Binance temporarily stopped bitcoin withdrawals for several ours on Monday due to excessive traffic and an increase in processing fees before clearing them at a higher cost.
The world’s largest cryptocurrency exchange shut down bitcoin withdrawals late on Sunday and again early on Monday, claiming there were too many pending transactions because it hadn’t given so-called miners a large enough compensation to record the deals on the blockchain.
The halt caused bitcoin to fall; it is down over three per cent at the time of writing this report to $27,906.7, its lowest level in almost 2 weeks.
“Our set fees did not anticipate the recent surge in (bitcoin) network gas fees,’ Binance said in a tweet. “We’re replacing the pending bitcoin withdrawal transactions with a higher fee so that they get picked up by mining pools.”
Gas fees refer to payments made to crypto miners whose computing power processes transactions on the blockchain.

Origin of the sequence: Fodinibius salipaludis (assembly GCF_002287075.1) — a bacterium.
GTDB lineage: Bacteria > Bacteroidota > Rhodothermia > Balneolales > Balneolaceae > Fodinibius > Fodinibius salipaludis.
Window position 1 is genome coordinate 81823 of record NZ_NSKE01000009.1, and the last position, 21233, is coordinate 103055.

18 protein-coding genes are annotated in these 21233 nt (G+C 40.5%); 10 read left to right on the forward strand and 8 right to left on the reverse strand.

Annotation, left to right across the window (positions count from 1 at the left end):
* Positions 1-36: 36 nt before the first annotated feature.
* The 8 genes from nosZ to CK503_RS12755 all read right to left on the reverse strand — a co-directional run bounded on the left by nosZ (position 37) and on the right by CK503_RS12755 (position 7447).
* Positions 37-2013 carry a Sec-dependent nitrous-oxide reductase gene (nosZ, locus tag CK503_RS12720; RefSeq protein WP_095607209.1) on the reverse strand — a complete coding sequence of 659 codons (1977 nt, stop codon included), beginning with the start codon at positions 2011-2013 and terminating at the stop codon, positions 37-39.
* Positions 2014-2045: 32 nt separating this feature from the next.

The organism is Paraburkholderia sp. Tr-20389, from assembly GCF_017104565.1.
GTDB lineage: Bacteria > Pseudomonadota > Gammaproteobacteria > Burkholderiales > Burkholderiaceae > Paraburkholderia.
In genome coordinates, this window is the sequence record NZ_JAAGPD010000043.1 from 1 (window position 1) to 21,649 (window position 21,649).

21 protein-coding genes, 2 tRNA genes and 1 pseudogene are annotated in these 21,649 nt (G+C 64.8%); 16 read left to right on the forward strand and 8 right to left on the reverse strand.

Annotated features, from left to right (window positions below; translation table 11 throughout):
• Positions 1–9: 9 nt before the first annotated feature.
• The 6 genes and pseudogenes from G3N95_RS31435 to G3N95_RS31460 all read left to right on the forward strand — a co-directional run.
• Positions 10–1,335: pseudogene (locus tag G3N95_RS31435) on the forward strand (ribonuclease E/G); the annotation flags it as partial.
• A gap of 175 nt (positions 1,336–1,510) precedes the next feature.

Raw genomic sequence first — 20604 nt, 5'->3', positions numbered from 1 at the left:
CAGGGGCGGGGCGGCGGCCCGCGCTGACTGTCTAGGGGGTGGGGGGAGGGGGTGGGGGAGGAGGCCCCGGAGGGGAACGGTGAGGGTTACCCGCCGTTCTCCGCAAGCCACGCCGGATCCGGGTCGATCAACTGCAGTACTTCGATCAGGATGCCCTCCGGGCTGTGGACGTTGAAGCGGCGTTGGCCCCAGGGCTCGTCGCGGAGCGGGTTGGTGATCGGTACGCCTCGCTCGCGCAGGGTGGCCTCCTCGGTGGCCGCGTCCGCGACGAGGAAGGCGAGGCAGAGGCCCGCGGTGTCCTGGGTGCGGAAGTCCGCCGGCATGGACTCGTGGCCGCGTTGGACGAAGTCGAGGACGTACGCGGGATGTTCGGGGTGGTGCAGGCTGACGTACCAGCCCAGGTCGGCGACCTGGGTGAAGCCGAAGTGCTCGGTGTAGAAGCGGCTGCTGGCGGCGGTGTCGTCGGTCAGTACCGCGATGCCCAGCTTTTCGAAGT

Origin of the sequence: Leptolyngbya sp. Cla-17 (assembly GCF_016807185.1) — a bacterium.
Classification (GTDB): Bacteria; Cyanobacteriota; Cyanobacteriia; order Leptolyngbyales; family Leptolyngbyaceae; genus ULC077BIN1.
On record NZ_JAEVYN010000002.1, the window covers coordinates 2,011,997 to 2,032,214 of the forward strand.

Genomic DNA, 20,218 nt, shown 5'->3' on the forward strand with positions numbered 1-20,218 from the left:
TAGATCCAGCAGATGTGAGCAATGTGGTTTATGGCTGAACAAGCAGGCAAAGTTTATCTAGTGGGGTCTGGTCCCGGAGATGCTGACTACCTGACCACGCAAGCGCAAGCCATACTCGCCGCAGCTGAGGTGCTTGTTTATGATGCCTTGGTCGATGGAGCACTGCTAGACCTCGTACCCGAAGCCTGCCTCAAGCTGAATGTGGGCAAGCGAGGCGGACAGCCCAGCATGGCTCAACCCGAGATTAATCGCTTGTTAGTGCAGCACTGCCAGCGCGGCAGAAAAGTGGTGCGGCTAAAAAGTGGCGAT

“If the withdrawal amount is large, the gas fee required to process the transaction may also be large, especially during times of high network congestion, Joshua Chu, group chief risk officer at blockchain technology group XBE, Coinllectiblesand Marvion.
“We need more information as to what has led to the large withdrawals.” After an hour-long stoppage late on Sunday and several hours on Monday, Binance said withdrawals resumed.
“To prevent a similar recurrence … Our fees have been adjusted.” In a separate tweet Binance denied there had been large outflows from the platform.
Binance had in March suspended deposits and withdrawals citing tech issues. Twenty-four hour trading volume on Binance was $6.9 billion according to analytics site CoinMarketCap. This is more than eight times larger than the next exchange, Coinbase.
Ifunanya Ikueze is an Engineer, Safety Professional, Writer, Investor, Entrepreneur and Educator.